Small business owners say they need FAA changes to grow

February 6, 2014

The owners of three small aviation companies testified before the House Committee on Small Business Feb. 5, telling congressional leaders that regulatory and policy changes are needed if their businesses are going to thrive. Their testimony was part of a hearing on the FAA’s impact on small businesses in the general aviation industry led by Committee Chairman Sam Graves, an AOPA member who also co-chairs the House General Aviation Caucus.

“Many in the industry see the Federal Aviation Administration as out-of-touch, and the agency’s inefficiency and arbitrary decision making is a real problem for small operators,” said Graves. “Whether it is the delays in the medical or aircraft certification process, the inability of the FAA to implement new technologies to enhance safety, or the inconsistencies in airworthiness standards from region to region, small general aviation businesses are negatively affected.”

Austin Heffernan, owner of Royal Aircraft Services, testifies before House Small Business Committee

Austin Heffernan, owner of Royal Aircraft Services, a certified repair station in Hagerstown, Md,, represented AOPA at the hearing. He told the committee that he is unable to replace outdated equipment in certificated airplanes even when better, less-expensive technology is readily available to the owners of experimental aircraft. The reason, he told the panel, is that certification hurdles are so high that manufacturers can’t afford to seek the necessary FAA approvals.

To make matters worse, he noted that even when new equipment is installed in older airplanes, its usefulness may be limited because it cannot legally replace the less accurate and less capable primary instruments that came with the airplane decades ago.

Heffernan asked committee members to support businesses like his by encouraging the FAA to change its policies, guidance, and regulations in ways that will encourage the use of modern technology in older aircraft.

He also urged decision makers to consider resolving the internal issues that are preventing and delaying the issuance of required FAA approvals to some businesses. The FAA has a backlog of more than 1,000 air agency certificate applications and many businesses, including charter and on-demand operations, some flight schools and training centers, and repair stations, can’t open or expand without an air agency certificate.

John Uczekaj, president of Aspen Avionics, who represented the General Aviation Manufacturers Association at the hearing, expressed similar sentiments, telling the panel that businesses like his lose hundreds of thousands of dollars each week because of delays in the FAA approval process.

And Jamail Larkins, president of Ascension Aircraft, who represented the National Business Aviation Association at the hearing, agreed. He warned that FAA delays have hamstrung job creation and growth.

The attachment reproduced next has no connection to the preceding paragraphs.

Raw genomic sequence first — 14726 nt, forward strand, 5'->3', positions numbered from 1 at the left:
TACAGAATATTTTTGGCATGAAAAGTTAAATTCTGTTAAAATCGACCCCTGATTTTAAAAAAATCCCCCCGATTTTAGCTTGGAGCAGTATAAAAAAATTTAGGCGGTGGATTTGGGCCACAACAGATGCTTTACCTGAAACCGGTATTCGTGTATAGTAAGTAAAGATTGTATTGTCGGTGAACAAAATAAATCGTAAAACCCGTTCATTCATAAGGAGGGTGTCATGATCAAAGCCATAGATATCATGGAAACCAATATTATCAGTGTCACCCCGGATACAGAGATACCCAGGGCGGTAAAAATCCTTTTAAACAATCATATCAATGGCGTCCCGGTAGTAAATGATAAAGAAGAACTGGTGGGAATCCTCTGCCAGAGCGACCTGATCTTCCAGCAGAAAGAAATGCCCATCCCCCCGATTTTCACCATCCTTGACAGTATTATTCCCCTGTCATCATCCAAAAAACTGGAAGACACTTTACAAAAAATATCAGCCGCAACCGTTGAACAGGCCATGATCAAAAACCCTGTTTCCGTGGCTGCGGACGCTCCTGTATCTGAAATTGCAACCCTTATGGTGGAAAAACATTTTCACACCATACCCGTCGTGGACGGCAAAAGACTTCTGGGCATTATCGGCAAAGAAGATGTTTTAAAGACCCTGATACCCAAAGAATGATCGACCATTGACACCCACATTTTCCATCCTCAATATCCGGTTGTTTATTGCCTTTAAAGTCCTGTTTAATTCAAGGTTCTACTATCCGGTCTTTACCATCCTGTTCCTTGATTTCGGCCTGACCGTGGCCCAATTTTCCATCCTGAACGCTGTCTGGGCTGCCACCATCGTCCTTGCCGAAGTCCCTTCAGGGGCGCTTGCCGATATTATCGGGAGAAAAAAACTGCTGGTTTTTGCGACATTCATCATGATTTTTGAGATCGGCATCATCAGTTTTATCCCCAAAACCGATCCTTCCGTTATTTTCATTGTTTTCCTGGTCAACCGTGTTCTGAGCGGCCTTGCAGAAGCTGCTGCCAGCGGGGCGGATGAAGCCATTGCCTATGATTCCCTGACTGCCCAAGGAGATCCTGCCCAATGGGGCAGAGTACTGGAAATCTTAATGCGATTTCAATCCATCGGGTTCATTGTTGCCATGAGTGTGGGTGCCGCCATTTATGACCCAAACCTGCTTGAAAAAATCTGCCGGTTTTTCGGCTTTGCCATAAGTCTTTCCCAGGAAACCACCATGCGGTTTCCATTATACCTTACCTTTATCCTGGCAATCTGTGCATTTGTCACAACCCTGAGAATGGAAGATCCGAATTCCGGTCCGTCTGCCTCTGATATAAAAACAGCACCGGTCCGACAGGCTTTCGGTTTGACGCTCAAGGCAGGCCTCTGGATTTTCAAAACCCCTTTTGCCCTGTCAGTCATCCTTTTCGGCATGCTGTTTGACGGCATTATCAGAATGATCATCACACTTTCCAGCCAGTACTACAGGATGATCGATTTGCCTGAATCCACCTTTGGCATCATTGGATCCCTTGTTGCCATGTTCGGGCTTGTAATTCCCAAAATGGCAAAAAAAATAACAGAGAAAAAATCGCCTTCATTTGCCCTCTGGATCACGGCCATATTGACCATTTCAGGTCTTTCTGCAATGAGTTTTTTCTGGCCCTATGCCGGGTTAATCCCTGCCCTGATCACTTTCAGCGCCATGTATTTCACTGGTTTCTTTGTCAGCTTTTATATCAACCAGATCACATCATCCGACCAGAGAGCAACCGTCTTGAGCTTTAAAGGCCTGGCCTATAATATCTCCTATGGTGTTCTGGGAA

During the hearing Heffernan also used the opportunity to thank lawmakers for their efforts to free thousands of pilots who fly recreationally from the hassle and expense of getting a third-class medical certificate. The General Aviation Pilot Protection Act (GAPPA), legislation co-sponsored by Graves and AOPA member Rep. Todd Rokita (R-Indiana), currently has 31 co-sponsors and continues to gain support.

Rep. Chris Collins (R-New York), a committee member and inactive pilot, is also a cosponsor of the Rokita bill and said the third class medical “is just government intrusion into someone’s personal hobby” and noted that other forms of recreation, like boating, don’t require the operator to have a medical exam or certificate. Collins asked the witnesses to comment on the General Aviation Pilot Protection Act. Heffernan responded that the third class medical regulations are a distractor to business and just one more hurdle for pilots. Larkins said he’s had some clients exit the fractional business because of concerns with getting their third class medical certificate. 

Rep. Richard Hanna (R-New York), another AOPA member and strong advocate for general aviation who is also cosponsor of the General Aviation Pilot Protection Act, said general aviation is not as affordable now in part because of FAA regulations, and there is a need to get more people flying.

Aviation user fees were also a topic of discussion at the hearing. Hanna noted that he has flown through Canada, which collects user fees, and finds the system restrictive to a pilot’s movement.  He pointed out that Canada’s aviation system is less efficient with user fees.

Elizabeth Tennyson

Elizabeth A Tennyson | Director of Government Affairs and Executive Communications, AOPA

Director of Government Affairs and Executive Communications Elizabeth Tennyson joined AOPA in 1998, the same year she earned her private pilot certificate. She also holds an instrument rating and enjoys jumping out of planes almost as much as flying them.